Drug formulations made out of cranberry have been studied over the years in the prevention and treatment of urinary tract infections. This review focuses on these studies in animals and humans and concludes that while cranberry cannot be used effectively in the treatment of urinary tract infections, it can prevent repeated attacks especially in young and middle-aged women. Some side effects that have emerged from the studies include stomach upsets and weight gain associated with cranberry intake.
Urinary tract infections are frequent in adult females, who face a 50 times higher risk than men. Many women have repeated attacks and such relapses are often difficult to treat with antibiotics. Over the last few decades, many studies have evaluated the use of cranberry juice in the prevention and treatment of urinary tract infections. The effect of cranberries has also been studied on other human diseases like heart disease, cancer, tooth decay, stomach infections and even influenza. However, little is known about whether the regular intake of cranberry preparations can prevent the recurrence of urinary tract infections. Also, there are no concrete guidelines and recommendations about the regular use of these preparations in the treatment and prevention of such infections. This review analyzed previous studies to assess the exact benefits offered by these preparations in the prevention and treatment of urinary tract infections.
For the purpose of this review, the authors looked at all reported studies in the English language in various medical journal databases between 1950 and 2008. They examined the chemistry and actual method of action of the cranberry preparations in urinary tract infections. Apart from this, they also noted the pharmacology, effectiveness, ideal dosing, side effects and tolerance of these preparations.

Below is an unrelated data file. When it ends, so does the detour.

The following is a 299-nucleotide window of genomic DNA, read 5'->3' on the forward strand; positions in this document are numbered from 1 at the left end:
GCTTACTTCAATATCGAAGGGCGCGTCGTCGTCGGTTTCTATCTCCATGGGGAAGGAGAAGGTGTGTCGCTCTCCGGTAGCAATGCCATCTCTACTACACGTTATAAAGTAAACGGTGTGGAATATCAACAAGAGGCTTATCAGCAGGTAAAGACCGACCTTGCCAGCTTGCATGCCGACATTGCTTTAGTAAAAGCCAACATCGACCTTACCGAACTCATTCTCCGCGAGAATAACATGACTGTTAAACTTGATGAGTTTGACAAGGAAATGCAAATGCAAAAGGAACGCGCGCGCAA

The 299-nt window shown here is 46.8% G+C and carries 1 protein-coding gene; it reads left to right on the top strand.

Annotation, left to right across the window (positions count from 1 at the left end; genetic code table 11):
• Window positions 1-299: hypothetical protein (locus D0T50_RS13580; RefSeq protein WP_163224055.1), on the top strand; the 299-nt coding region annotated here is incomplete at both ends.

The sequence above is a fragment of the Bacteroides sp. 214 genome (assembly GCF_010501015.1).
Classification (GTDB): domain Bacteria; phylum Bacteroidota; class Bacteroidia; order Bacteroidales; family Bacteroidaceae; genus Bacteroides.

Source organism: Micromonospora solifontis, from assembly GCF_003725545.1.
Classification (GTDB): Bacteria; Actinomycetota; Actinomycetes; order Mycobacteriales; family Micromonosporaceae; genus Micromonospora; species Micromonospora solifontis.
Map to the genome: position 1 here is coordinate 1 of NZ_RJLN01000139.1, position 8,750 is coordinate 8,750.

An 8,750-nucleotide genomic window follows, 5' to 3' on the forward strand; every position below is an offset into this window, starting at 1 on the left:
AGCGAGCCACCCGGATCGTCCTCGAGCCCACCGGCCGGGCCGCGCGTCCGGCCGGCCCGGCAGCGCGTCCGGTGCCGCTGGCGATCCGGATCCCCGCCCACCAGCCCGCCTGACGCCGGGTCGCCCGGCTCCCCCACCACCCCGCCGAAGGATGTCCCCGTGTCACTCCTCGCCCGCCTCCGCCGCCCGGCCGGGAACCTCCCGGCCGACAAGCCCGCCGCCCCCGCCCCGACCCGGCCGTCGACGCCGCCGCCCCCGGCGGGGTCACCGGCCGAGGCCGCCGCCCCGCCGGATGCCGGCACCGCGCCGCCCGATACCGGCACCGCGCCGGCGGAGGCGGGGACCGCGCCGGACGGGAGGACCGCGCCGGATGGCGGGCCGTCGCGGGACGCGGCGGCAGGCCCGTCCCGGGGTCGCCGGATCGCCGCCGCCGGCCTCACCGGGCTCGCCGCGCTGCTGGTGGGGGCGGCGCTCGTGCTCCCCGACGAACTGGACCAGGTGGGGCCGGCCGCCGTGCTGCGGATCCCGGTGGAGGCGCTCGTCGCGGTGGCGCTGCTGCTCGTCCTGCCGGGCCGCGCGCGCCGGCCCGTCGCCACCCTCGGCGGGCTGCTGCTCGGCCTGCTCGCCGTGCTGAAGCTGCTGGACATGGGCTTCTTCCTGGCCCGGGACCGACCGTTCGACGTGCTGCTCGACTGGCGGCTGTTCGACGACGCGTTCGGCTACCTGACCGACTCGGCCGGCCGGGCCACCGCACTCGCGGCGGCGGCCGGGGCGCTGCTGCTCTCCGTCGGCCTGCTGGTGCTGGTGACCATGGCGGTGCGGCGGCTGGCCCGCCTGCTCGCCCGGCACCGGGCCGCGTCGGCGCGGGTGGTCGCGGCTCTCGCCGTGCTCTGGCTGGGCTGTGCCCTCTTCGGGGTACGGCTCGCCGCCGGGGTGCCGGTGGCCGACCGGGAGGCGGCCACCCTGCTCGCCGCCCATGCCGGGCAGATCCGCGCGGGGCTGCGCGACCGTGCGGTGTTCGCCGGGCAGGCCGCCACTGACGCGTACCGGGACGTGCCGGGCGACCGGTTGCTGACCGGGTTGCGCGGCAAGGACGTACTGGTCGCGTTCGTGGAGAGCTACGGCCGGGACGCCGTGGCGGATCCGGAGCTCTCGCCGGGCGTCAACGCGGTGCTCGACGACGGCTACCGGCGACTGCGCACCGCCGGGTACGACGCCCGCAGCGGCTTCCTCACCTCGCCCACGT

* The results revealed that cranberry preparations cannot be used in the therapy of urinary tract infections. However, they can be used with success to prevent the recurrence of infections. This efficacy as preventive therapy has been shown in laboratory and animal studies.
* Large studies and reviews have revealed that the regular intake of cranberry juice over one year by young and middle-aged females reduces the rate of recurrence of urinary tract infections by 35 percent. Other gender and age groups do not show similar benefits.
* The studies have also shown that nearly 55 percent gave up on the therapy midway, which suggests that it may not be acceptable to patients. Side effects include stomach upset and weight gain. The cranberry preparations may affect the effectiveness and safety of other medications as well.
The study author writes that cranberry preparations used in the studies that have been reviewed are variable. There is no standardized preparation of cranberry juice and thus the exact beneficial compound present in the preparation may differ in each of the studies. It is also known that there are multiple compounds present in cranberry and the exact mechanism of the preventive action of the preparation is yet unknown. Further studies on this aspect may be helpful.
Cranberry juice has been studied in detail over the past several decades for its effectiveness in the prevention and treatment for urinary tract infections. This review analyzed laboratory, animal and human studies from 1950 to 2008 to look at the exact benefits of these preparations. It is seen that cranberry cannot be used effectively in treating urinary tract infections. However, some studies show the benefits of this preparation in women who are at risk of repeated urinary tract infections. While some authorities like the Cochrane Collaboration support the use of these preparations in the prevention of recurrent infections in young and middle-aged women, this review does not agree. The author, on reviewing the previous studies concludes, “cranberry products cannot be recommended for the prophylaxis [prevention] of recurrent urinary tract infections at this time.”
For More Information:
Cranberry and Urinary Tract Infections
Publication Journal: Drugs, 2009
By David R.P. Guay; University of Minnesota, Minneapolis
*FYI Living Lab Reports Are Summaries of the Original Research.